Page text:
• If you are unable to keep the pet in your home, take it to your local shelter that is recognized as the housing facility for lost pets. Many animal service agencies will transport pets if they are confined to your home or yard.
  • Advertise on social media sites. Give a basic description but withhold some detail so that you may question callers to ensure you are returning the pet to its rightful owner.


Online Resources for Pet Recovery


Pet FBI https://petfbi.org/what-to-do/lost-dog-behavior/

The Center for Lost Pets http://www.thecenterforlostpets.com/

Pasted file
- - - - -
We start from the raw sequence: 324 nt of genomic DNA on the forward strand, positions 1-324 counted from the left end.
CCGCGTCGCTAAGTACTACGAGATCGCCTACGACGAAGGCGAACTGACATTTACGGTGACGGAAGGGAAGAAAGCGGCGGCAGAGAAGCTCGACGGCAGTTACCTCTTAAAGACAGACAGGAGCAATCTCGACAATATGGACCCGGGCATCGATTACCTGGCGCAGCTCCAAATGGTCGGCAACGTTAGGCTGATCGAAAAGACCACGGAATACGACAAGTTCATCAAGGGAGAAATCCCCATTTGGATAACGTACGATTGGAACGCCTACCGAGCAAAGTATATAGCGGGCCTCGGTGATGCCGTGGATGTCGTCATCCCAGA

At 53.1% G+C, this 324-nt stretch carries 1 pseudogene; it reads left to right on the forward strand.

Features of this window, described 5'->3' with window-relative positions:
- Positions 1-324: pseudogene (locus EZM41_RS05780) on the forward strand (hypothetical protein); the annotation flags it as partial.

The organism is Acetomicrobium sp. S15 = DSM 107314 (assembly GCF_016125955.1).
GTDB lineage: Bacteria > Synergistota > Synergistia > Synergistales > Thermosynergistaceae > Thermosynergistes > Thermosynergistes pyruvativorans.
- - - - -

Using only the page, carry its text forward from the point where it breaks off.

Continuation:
Missing Pets Resources https://missionreunite.org/missing-pet-resources

Pet Amber Alert – Nationwide https://www.petamberalert.com/

Lost Dogs Florida  http://www.lostdogsflorida.org/

Lost Dogs of America https://lostdogsofamerica.org/

Lost Pets USAhttp://www.lostpetusa.net/home

Finding Rover – Facial Recognition service https://www.findingrover.com/shelters

PawBoost.com https://www.pawboost.com/

NE Florida https://www.facebook.com/pg/LostandFoundPetsNEFlorida/about/?ref=page_internal

For the Sheltering Community



Microchip Registries

Home Again https://www.homeagain.com/lost-pet-database.html

PetLink  https://www.petlink.net/lost-pet-gallery/report-found-pet/

24 PetWatch https://www.24petwatch.com/lost-pet-services/report-lost-found-pet

Free PetChip Registry https://www.freepetchipregistry.com/

AKC Reunite http://www.akcreunite.org/

Found Animals  https://www.foundanimals.org/microchip-registry/